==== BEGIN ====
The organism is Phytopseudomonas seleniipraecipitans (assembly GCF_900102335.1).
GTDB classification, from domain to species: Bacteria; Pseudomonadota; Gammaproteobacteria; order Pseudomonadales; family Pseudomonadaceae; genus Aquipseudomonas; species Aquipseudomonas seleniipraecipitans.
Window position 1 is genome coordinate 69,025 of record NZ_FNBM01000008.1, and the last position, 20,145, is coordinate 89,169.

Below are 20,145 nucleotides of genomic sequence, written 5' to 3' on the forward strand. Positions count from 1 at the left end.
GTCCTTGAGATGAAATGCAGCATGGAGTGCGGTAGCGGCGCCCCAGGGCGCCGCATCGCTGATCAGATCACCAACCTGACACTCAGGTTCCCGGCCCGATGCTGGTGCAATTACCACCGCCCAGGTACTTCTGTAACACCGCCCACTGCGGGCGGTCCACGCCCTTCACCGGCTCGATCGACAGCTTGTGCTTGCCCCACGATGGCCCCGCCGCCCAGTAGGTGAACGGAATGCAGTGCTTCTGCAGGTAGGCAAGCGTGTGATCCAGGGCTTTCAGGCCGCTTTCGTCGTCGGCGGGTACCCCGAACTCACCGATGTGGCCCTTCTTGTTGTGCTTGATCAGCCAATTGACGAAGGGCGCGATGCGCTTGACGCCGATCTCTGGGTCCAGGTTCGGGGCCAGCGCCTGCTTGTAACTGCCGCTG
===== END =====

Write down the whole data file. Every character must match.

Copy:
The organism is Phytopseudomonas seleniipraecipitans (assembly GCF_900102335.1).
GTDB classification, from domain to species: Bacteria; Pseudomonadota; Gammaproteobacteria; order Pseudomonadales; family Pseudomonadaceae; genus Aquipseudomonas; species Aquipseudomonas seleniipraecipitans.
Window position 1 is genome coordinate 69,025 of record NZ_FNBM01000008.1, and the last position, 20,145, is coordinate 89,169.

Below are 20,145 nucleotides of genomic sequence, written 5' to 3' on the forward strand. Positions count from 1 at the left end.
GTCCTTGAGATGAAATGCAGCATGGAGTGCGGTAGCGGCGCCCCAGGGCGCCGCATCGCTGATCAGATCACCAACCTGACACTCAGGTTCCCGGCCCGATGCTGGTGCAATTACCACCGCCCAGGTACTTCTGTAACACCGCCCACTGCGGGCGGTCCACGCCCTTCACCGGCTCGATCGACAGCTTGTGCTTGCCCCACGATGGCCCCGCCGCCCAGTAGGTGAACGGAATGCAGTGCTTCTGCAGGTAGGCAAGCGTGTGATCCAGGGCTTTCAGGCCGCTTTCGTCGTCGGCGGGTACCCCGAACTCACCGATGTGGCCCTTCTTGTTGTGCTTGATCAGCCAATTGACGAAGGGCGCGATGCGCTTGACGCCGATCTCTGGGTCCAGGTTCGGGGCCAGCGCCTGCTTGTAACTGCCGCTG